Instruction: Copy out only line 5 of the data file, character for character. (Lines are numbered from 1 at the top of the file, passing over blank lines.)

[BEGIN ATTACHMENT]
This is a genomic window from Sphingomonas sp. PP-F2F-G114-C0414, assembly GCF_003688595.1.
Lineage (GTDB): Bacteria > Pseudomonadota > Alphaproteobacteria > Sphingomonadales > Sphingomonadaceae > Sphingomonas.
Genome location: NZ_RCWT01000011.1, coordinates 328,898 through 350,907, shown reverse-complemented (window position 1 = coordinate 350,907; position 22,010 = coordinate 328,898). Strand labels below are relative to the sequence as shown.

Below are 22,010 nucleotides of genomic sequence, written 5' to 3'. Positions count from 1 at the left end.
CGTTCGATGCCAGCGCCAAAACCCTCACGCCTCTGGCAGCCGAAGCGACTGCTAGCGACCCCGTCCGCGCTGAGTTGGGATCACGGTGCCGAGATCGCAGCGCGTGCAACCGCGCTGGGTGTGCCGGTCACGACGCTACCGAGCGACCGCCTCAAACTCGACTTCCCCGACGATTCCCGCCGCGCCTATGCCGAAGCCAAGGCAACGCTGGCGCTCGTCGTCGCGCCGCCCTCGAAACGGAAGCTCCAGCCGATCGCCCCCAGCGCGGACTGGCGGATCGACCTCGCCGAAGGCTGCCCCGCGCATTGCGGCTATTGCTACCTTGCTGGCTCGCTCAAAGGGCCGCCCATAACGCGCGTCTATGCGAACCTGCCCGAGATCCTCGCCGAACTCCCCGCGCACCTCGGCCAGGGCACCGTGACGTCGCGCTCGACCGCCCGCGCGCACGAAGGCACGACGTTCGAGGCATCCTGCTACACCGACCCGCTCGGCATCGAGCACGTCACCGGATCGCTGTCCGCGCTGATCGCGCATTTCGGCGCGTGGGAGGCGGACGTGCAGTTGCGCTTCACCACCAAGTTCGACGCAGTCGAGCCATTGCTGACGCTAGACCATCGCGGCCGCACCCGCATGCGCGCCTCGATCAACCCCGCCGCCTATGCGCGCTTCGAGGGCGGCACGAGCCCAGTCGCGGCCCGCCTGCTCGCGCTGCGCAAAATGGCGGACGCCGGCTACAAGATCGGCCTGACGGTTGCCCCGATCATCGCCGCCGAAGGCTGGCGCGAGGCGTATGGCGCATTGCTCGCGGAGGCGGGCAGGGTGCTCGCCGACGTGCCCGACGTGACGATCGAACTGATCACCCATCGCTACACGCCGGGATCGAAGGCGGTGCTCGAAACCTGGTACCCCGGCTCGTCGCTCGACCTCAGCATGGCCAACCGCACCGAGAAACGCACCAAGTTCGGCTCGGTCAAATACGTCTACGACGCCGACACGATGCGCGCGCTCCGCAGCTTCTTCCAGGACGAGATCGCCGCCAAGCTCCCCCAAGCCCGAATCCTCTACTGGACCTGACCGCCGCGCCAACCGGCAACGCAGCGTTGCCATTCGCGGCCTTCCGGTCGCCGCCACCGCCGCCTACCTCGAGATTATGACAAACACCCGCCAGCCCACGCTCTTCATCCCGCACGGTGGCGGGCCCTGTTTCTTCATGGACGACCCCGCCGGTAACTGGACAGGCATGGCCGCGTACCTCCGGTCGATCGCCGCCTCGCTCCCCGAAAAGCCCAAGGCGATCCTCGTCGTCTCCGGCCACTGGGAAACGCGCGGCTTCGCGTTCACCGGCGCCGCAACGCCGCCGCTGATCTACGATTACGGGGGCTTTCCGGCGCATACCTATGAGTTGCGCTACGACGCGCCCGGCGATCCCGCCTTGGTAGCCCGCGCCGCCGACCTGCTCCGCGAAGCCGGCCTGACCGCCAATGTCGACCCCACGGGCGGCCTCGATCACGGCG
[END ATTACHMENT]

CGTTCGATGCCAGCGCCAAAACCCTCACGCCTCTGGCAGCCGAAGCGACTGCTAGCGACCCCGTCCGCGCTGAGTTGGGATCACGGTGCCGAGATCGCAGCGCGTGCAACCGCGCTGGGTGTGCCGGTCACGACGCTACCGAGCGACCGCCTCAAACTCGACTTCCCCGACGATTCCCGCCGCGCCTATGCCGAAGCCAAGGCAACGCTGGCGCTCGTCGTCGCGCCGCCCTCGAAACGGAAGCTCCAGCCGATCGCCCCCAGCGCGGACTGGCGGATCGACCTCGCCGAAGGCTGCCCCGCGCATTGCGGCTATTGCTACCTTGCTGGCTCGCTCAAAGGGCCGCCCATAACGCGCGTCTATGCGAACCTGCCCGAGATCCTCGCCGAACTCCCCGCGCACCTCGGCCAGGGCACCGTGACGTCGCGCTCGACCGCCCGCGCGCACGAAGGCACGACGTTCGAGGCATCCTGCTACACCGACCCGCTCGGCATCGAGCACGTCACCGGATCGCTGTCCGCGCTGATCGCGCATTTCGGCGCGTGGGAGGCGGACGTGCAGTTGCGCTTCACCACCAAGTTCGACGCAGTCGAGCCATTGCTGACGCTAGACCATCGCGGCCGCACCCGCATGCGCGCCTCGATCAACCCCGCCGCCTATGCGCGCTTCGAGGGCGGCACGAGCCCAGTCGCGGCCCGCCTGCTCGCGCTGCGCAAAATGGCGGACGCCGGCTACAAGATCGGCCTGACGGTTGCCCCGATCATCGCCGCCGAAGGCTGGCGCGAGGCGTATGGCGCATTGCTCGCGGAGGCGGGCAGGGTGCTCGCCGACGTGCCCGACGTGACGATCGAACTGATCACCCATCGCTACACGCCGGGATCGAAGGCGGTGCTCGAAACCTGGTACCCCGGCTCGTCGCTCGACCTCAGCATGGCCAACCGCACCGAGAAACGCACCAAGTTCGGCTCGGTCAAATACGTCTACGACGCCGACACGATGCGCGCGCTCCGCAGCTTCTTCCAGGACGAGATCGCCGCCAAGCTCCCCCAAGCCCGAATCCTCTACTGGACCTGACCGCCGCGCCAACCGGCAACGCAGCGTTGCCATTCGCGGCCTTCCGGTCGCCGCCACCGCCGCCTACCTCGAGATTATGACAAACACCCGCCAGCCCACGCTCTTCATCCCGCACGGTGGCGGGCCCTGTTTCTTCATGGACGACCCCGCCGGTAACTGGACAGGCATGGCCGCGTACCTCCGGTCGATCGCCGCCTCGCTCCCCGAAAAGCCCAAGGCGATCCTCGTCGTCTCCGGCCACTGGGAAACGCGCGGCTTCGCGTTCACCGGCGCCGCAACGCCGCCGCTGATCTACGATTACGGGGGCTTTCCGGCGCATACCTATGAGTTGCGCTACGACGCGCCCGGCGATCCCGCCTTGGTAGCCCGCGCCGCCGACCTGCTCCGCGAAGCCGGCCTGACCGCCAATGTCGACCCCACGGGCGGCCTCGATCACGGCG